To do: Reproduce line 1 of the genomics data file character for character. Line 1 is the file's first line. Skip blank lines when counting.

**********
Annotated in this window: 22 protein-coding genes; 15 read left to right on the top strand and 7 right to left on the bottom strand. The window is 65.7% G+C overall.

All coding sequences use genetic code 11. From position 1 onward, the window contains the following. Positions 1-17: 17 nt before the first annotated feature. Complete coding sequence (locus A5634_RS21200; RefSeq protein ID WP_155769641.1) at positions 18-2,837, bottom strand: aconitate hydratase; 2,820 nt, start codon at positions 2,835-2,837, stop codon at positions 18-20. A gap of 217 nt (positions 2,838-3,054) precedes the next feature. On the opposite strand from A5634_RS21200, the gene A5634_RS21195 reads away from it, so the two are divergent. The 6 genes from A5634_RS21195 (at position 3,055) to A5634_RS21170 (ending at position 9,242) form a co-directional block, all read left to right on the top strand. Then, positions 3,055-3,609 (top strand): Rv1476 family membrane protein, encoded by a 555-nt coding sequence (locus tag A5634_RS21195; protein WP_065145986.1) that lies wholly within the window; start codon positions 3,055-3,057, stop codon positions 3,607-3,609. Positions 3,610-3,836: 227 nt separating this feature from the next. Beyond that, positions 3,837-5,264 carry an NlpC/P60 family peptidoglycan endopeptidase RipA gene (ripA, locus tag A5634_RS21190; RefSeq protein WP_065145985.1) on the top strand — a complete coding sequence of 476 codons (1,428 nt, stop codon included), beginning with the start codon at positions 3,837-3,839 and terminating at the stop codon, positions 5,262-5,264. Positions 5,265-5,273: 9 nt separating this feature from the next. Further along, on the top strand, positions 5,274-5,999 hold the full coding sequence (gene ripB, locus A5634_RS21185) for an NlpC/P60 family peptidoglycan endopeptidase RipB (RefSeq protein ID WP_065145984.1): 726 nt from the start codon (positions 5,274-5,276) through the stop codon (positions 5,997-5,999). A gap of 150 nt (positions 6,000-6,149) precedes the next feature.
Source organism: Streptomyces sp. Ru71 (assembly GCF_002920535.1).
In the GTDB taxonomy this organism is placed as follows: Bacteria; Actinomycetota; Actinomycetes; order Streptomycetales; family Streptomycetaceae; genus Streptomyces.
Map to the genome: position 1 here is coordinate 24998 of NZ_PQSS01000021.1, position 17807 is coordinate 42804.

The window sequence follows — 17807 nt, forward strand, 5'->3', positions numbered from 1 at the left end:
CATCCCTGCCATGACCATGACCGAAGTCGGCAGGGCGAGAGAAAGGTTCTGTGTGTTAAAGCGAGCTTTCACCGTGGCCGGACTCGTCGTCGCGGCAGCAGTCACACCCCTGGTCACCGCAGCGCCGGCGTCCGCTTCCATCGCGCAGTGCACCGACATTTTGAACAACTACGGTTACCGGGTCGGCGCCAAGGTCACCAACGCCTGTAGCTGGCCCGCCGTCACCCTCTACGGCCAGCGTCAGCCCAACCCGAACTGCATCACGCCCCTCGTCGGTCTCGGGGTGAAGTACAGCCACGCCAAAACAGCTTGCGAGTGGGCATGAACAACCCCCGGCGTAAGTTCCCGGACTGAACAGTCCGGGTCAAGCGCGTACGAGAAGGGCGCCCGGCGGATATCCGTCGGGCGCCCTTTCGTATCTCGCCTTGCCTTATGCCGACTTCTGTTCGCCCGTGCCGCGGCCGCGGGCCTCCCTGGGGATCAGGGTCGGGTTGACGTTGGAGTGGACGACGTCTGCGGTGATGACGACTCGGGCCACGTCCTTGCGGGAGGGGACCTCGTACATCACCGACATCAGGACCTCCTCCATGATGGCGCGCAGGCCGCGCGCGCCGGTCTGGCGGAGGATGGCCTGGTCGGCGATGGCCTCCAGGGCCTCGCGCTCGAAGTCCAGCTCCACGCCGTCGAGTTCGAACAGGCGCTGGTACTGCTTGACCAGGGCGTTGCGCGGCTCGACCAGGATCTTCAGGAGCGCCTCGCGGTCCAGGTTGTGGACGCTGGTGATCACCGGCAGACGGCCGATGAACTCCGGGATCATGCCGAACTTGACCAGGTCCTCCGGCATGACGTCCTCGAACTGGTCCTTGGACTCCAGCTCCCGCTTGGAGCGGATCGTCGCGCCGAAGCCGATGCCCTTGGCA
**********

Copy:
Annotated in this window: 22 protein-coding genes; 15 read left to right on the top strand and 7 right to left on the bottom strand. The window is 65.7% G+C overall.